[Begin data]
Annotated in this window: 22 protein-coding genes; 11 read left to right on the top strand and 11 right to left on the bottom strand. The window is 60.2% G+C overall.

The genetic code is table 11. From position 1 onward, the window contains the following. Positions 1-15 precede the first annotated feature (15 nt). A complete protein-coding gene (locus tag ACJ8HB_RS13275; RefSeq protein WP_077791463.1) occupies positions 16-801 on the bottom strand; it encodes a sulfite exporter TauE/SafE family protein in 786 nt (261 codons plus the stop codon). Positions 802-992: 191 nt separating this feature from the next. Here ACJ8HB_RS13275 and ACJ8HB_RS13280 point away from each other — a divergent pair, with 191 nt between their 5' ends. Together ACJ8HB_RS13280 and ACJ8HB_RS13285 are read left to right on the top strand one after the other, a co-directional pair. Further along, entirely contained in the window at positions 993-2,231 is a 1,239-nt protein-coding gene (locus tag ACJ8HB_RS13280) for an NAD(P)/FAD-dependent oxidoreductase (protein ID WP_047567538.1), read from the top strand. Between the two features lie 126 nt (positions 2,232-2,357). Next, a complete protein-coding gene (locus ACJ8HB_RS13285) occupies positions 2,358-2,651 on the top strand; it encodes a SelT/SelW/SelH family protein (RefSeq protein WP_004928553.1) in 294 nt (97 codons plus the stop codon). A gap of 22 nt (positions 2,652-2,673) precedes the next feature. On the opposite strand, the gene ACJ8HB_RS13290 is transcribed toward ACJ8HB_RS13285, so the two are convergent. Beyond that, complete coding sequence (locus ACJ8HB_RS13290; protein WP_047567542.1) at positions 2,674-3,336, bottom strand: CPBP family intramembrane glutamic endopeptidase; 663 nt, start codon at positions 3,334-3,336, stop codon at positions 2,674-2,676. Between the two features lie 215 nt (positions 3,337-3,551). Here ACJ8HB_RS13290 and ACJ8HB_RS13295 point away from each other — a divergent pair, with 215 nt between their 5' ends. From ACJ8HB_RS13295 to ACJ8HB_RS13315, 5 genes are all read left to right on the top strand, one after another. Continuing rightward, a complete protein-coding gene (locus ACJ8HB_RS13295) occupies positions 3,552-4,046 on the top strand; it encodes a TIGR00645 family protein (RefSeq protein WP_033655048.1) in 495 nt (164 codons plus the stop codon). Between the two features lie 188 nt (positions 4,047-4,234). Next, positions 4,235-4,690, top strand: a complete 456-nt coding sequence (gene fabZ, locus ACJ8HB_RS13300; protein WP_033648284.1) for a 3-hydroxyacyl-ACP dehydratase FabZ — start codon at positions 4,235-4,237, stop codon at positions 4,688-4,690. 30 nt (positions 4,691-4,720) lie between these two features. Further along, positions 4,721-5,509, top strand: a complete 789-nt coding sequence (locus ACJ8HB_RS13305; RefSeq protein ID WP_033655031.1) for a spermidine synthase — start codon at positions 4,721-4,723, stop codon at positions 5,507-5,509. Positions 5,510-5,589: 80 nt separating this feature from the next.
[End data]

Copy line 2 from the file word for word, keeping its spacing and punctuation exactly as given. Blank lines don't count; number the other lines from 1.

The genetic code is table 11. From position 1 onward, the window contains the following. Positions 1-15 precede the first annotated feature (15 nt). A complete protein-coding gene (locus tag ACJ8HB_RS13275; RefSeq protein WP_077791463.1) occupies positions 16-801 on the bottom strand; it encodes a sulfite exporter TauE/SafE family protein in 786 nt (261 codons plus the stop codon). Positions 802-992: 191 nt separating this feature from the next. Here ACJ8HB_RS13275 and ACJ8HB_RS13280 point away from each other — a divergent pair, with 191 nt between their 5' ends. Together ACJ8HB_RS13280 and ACJ8HB_RS13285 are read left to right on the top strand one after the other, a co-directional pair. Further along, entirely contained in the window at positions 993-2,231 is a 1,239-nt protein-coding gene (locus tag ACJ8HB_RS13280) for an NAD(P)/FAD-dependent oxidoreductase (protein ID WP_047567538.1), read from the top strand. Between the two features lie 126 nt (positions 2,232-2,357). Next, a complete protein-coding gene (locus ACJ8HB_RS13285) occupies positions 2,358-2,651 on the top strand; it encodes a SelT/SelW/SelH family protein (RefSeq protein WP_004928553.1) in 294 nt (97 codons plus the stop codon). A gap of 22 nt (positions 2,652-2,673) precedes the next feature. On the opposite strand, the gene ACJ8HB_RS13290 is transcribed toward ACJ8HB_RS13285, so the two are convergent. Beyond that, complete coding sequence (locus ACJ8HB_RS13290; protein WP_047567542.1) at positions 2,674-3,336, bottom strand: CPBP family intramembrane glutamic endopeptidase; 663 nt, start codon at positions 3,334-3,336, stop codon at positions 2,674-2,676. Between the two features lie 215 nt (positions 3,337-3,551). Here ACJ8HB_RS13290 and ACJ8HB_RS13295 point away from each other — a divergent pair, with 215 nt between their 5' ends. From ACJ8HB_RS13295 to ACJ8HB_RS13315, 5 genes are all read left to right on the top strand, one after another. Continuing rightward, a complete protein-coding gene (locus ACJ8HB_RS13295) occupies positions 3,552-4,046 on the top strand; it encodes a TIGR00645 family protein (RefSeq protein WP_033655048.1) in 495 nt (164 codons plus the stop codon). Between the two features lie 188 nt (positions 4,047-4,234). Next, positions 4,235-4,690, top strand: a complete 456-nt coding sequence (gene fabZ, locus ACJ8HB_RS13300; protein WP_033648284.1) for a 3-hydroxyacyl-ACP dehydratase FabZ — start codon at positions 4,235-4,237, stop codon at positions 4,688-4,690. 30 nt (positions 4,691-4,720) lie between these two features. Further along, positions 4,721-5,509, top strand: a complete 789-nt coding sequence (locus ACJ8HB_RS13305; RefSeq protein ID WP_033655031.1) for a spermidine synthase — start codon at positions 4,721-4,723, stop codon at positions 5,507-5,509. Positions 5,510-5,589: 80 nt separating this feature from the next.